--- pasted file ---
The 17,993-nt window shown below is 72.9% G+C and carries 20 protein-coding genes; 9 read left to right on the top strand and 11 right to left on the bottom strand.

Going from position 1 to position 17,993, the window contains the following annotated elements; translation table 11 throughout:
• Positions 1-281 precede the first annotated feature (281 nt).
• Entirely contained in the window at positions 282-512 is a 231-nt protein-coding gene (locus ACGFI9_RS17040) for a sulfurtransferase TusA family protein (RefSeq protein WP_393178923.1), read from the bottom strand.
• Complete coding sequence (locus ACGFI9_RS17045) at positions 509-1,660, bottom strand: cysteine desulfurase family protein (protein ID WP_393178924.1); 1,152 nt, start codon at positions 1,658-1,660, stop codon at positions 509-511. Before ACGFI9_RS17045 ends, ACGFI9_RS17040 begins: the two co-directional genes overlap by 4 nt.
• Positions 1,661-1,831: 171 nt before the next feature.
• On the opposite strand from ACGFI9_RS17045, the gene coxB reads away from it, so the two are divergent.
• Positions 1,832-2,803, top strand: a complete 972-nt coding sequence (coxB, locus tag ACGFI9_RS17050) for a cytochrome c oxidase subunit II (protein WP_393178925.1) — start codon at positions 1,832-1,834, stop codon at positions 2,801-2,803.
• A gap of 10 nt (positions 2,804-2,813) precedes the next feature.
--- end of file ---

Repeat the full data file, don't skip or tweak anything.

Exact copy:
The 17,993-nt window shown below is 72.9% G+C and carries 20 protein-coding genes; 9 read left to right on the top strand and 11 right to left on the bottom strand.

Going from position 1 to position 17,993, the window contains the following annotated elements; translation table 11 throughout:
• Positions 1-281 precede the first annotated feature (281 nt).
• Entirely contained in the window at positions 282-512 is a 231-nt protein-coding gene (locus ACGFI9_RS17040) for a sulfurtransferase TusA family protein (RefSeq protein WP_393178923.1), read from the bottom strand.
• Complete coding sequence (locus ACGFI9_RS17045) at positions 509-1,660, bottom strand: cysteine desulfurase family protein (protein ID WP_393178924.1); 1,152 nt, start codon at positions 1,658-1,660, stop codon at positions 509-511. Before ACGFI9_RS17045 ends, ACGFI9_RS17040 begins: the two co-directional genes overlap by 4 nt.
• Positions 1,661-1,831: 171 nt before the next feature.
• On the opposite strand from ACGFI9_RS17045, the gene coxB reads away from it, so the two are divergent.
• Positions 1,832-2,803, top strand: a complete 972-nt coding sequence (coxB, locus tag ACGFI9_RS17050) for a cytochrome c oxidase subunit II (protein WP_393178925.1) — start codon at positions 1,832-1,834, stop codon at positions 2,801-2,803.
• A gap of 10 nt (positions 2,804-2,813) precedes the next feature.